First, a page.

Legal history is part of our shared history of ideas. In this interview, Adjunct Professor Joe Campbell talks about his Legal History Podcast series and how this resource has allowed students, staff and legal practitioners a unique insight into the history that continues to shape the law we know today.
Prior to joining the University of Sydney, Joe Campbell was a judge of the Supreme Court of New South Wales where he sat as a first instance judge in the Equity Division, and as a judge of the Court of Appeal. Now an Adjunct Professor in the Sydney Law School, Joe teaches Equity and Interpretation to students enrolled in the Bachelor of Laws and the JD. Having taught Equity for three years Joe recognised the need for students to have better and deeper access to legal history. “The need for students to be exposed to legal history” is, says Joe, “absolutely critical for understanding what the current law is and the driving factors of the various doctrines of Equity”. Despite its importance, integrating this teaching and learning into the wider course was always difficult:
[…] it never fits very neatly with teaching the current substantive law. There was really never enough time to teach it properly, it was something that had a lot of intellectual interest in itself and I was trying to make sure students didn’t miss out on the opportunity to come in contact with this material.
It was this recognition of the importance of legal history within education that led Joe to write and produce Legal History Podcasts on Equity. The series is made up of thirteen short and accessible podcasts that allow students to peer into law’s past as shaped by Church, Kings, politics and scientific revolution. As Joe explains “it is by no means the sort of work that would be publishable scholarly work – it has no footnotes or other justification for the statements it makes. It was primarily intended to be a teaching aid that introduced students to a particular field of discourse […] very often, unless someone has something presented to them they don’t know whether it’s interesting or not.”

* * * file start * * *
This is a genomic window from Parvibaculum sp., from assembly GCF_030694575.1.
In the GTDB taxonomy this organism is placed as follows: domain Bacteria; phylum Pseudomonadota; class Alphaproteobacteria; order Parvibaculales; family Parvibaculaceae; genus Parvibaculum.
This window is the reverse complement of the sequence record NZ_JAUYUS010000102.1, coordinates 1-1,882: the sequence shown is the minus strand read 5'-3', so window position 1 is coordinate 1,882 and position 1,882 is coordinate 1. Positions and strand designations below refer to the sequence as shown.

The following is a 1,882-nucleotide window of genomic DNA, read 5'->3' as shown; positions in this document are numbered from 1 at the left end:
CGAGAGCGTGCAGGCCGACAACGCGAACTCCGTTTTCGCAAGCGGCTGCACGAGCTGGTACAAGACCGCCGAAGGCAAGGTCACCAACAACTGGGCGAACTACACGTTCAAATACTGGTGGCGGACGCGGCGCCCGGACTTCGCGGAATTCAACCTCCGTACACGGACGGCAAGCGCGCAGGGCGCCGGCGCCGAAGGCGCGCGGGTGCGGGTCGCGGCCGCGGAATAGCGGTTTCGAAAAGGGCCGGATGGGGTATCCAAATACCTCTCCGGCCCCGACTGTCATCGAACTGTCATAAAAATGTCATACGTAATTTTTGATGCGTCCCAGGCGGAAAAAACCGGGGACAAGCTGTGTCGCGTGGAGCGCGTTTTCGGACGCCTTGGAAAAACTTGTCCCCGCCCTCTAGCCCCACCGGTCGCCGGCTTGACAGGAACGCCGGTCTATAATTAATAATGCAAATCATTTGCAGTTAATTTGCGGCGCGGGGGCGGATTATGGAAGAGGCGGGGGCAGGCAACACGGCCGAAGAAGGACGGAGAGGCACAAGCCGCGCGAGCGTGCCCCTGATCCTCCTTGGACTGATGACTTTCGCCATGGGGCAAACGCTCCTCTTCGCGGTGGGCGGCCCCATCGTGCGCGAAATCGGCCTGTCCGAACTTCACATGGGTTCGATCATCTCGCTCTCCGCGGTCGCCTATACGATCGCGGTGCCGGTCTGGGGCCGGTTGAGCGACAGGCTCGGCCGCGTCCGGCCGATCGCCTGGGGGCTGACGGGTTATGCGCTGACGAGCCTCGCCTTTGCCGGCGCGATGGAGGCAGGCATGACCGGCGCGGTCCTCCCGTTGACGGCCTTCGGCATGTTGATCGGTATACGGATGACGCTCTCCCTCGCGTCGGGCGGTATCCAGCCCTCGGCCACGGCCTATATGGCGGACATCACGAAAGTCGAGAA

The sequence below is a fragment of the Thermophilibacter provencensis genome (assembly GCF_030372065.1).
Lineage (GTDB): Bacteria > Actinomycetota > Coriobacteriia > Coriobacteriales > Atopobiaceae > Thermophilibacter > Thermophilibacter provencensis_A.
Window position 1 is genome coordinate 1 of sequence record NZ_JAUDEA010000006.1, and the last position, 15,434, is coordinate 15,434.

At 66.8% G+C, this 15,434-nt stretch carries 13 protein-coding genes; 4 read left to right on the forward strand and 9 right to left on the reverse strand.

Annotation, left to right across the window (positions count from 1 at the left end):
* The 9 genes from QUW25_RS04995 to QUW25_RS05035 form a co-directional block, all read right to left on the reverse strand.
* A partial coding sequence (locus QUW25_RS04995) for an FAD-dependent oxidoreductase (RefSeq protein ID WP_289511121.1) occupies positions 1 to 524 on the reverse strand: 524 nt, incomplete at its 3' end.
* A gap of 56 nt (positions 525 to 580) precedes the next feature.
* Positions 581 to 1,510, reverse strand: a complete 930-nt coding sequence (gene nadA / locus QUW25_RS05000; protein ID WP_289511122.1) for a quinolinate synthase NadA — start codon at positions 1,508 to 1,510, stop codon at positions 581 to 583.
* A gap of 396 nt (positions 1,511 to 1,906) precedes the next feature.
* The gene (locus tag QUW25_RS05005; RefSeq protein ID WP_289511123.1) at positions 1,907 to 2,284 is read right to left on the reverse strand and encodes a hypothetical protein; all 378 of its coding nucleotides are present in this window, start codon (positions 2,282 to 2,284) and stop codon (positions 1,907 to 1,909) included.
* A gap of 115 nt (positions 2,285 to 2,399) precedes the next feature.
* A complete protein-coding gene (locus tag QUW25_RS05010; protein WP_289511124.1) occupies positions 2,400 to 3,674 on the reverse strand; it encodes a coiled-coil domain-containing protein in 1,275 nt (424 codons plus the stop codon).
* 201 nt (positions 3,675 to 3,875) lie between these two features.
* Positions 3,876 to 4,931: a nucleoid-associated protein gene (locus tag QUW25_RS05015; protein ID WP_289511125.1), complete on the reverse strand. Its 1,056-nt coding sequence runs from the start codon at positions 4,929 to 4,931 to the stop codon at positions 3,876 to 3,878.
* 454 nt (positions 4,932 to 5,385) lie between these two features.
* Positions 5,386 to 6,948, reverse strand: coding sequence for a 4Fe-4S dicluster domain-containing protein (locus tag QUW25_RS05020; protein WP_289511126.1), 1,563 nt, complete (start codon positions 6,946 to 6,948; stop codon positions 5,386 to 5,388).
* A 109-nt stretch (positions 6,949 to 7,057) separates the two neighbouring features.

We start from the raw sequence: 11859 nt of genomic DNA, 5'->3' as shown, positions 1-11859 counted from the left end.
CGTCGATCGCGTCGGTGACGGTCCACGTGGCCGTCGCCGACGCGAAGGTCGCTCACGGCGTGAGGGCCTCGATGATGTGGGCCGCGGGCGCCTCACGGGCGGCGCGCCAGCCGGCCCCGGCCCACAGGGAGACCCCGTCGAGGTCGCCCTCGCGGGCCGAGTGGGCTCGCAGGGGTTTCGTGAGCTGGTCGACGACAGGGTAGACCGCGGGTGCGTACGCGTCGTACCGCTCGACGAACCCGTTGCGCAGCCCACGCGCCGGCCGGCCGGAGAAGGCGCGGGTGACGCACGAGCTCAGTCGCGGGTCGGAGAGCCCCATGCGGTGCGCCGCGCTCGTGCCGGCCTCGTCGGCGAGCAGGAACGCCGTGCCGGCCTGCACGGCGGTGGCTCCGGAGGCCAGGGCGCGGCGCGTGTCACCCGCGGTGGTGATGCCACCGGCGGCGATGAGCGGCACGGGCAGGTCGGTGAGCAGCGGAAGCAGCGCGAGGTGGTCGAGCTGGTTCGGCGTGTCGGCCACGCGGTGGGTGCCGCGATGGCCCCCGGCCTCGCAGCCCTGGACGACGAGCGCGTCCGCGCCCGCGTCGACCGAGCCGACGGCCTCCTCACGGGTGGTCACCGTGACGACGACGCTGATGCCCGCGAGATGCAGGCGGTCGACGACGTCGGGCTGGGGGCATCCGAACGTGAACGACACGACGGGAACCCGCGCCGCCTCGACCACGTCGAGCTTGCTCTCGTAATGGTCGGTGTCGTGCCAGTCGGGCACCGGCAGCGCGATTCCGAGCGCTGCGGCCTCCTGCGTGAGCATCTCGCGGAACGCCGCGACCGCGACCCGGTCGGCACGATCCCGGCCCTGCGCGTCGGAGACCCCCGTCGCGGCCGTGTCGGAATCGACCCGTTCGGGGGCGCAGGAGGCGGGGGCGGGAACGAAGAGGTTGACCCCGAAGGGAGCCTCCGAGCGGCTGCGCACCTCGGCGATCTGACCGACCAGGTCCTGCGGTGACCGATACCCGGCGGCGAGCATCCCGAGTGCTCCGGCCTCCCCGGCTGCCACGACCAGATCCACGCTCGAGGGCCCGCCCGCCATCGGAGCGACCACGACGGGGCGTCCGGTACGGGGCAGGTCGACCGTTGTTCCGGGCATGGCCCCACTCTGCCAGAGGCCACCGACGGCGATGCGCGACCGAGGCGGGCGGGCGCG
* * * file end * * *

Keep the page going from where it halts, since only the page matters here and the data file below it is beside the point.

This idea for allowing students access to a potentially hidden part of the curriculum through podcasts came in part from Joe’s own personal experiences: “Before I was at the University, I was a judge and I would regularly walk to work and would listen to a podcast as I walked. And likewise when I came to the University, I walked and again listened to a podcast as I went.” This ability for students to download content to access anywhere at anytime is very important. Joe’s students, many who face long commutes, are now able to fill the “dead time” spent on buses, trains or car journeys with stories of the medieval Chancery or the effect that beliefs on the nature of human conscience had on judgement and equity. Recently, the podcasts have been made available to the Francis Forbes Society for Australian Legal History and the NSW Bar Association. What this demonstrates is that this kind of learning resource has value throughout an individual’s professional lifespan, long after they have graduated and qualified. This series provides students, staff and members of the legal profession with an opportunity to explore, access, and learn about legal history anywhere and anytime.
I don’t see why it’s not the sort of thing that anyone could do if they put their mind to it.
In making the podcasts Joe drew on the support and expertise of the Law School’s Educational Designer Cameron Murray and Education Innovation Officer Mai Stringer. “They taught me how to use the software in the first place. There were some times when, for instance, I would need to go back and re-record something and I’d end up with different volume levels of the two bits of the recording. So I would just ask them to adjust the levels and they would be able to do that.” Though producing a podcast series did require some consideration and support, Joe describes the process as fairly easy: “I don’t see why it’s not the sort of thing that anyone could do if they put their mind to it.” In short, this powerful combination of disciplinary and technical expertise has resulted in a powerful suite of learning resources that supports students, staff and members of the profession in their legal training and practice.
Tips for Podcasting in Your Subject:
- Choose content that is less likely to change and can be re-used.
- Keep episodes as short as possible.
- Script what you want to say before you start recording.
- Cut out content if it is not appropriate for students. As a teaching aid the material does not need to be of the publishable scholarly nature that you would use in your research papers.
Recording and editing
- Draw on the support of other people around you – the educational designers in your faculty and members of the Educational Innovation team are there to help with equipment, software and training.
- Have a dry run and test out the recording first.
- Record in a quiet environment and use a high quality desktop microphone. Sound quality is important.
- Don’t worry about mistakes. If you do make a mistake stop, go back to the start of the sentence, and start again. You can always edit out mistakes later.
- If possible make podcasts available to download and stream – students may want to use your content offline as a downloadable audio file.
Joe's Essential Podcasting TechnologiesEcho 360 Recording Software | Audacity Editing Software | High Quality Desktop Microphone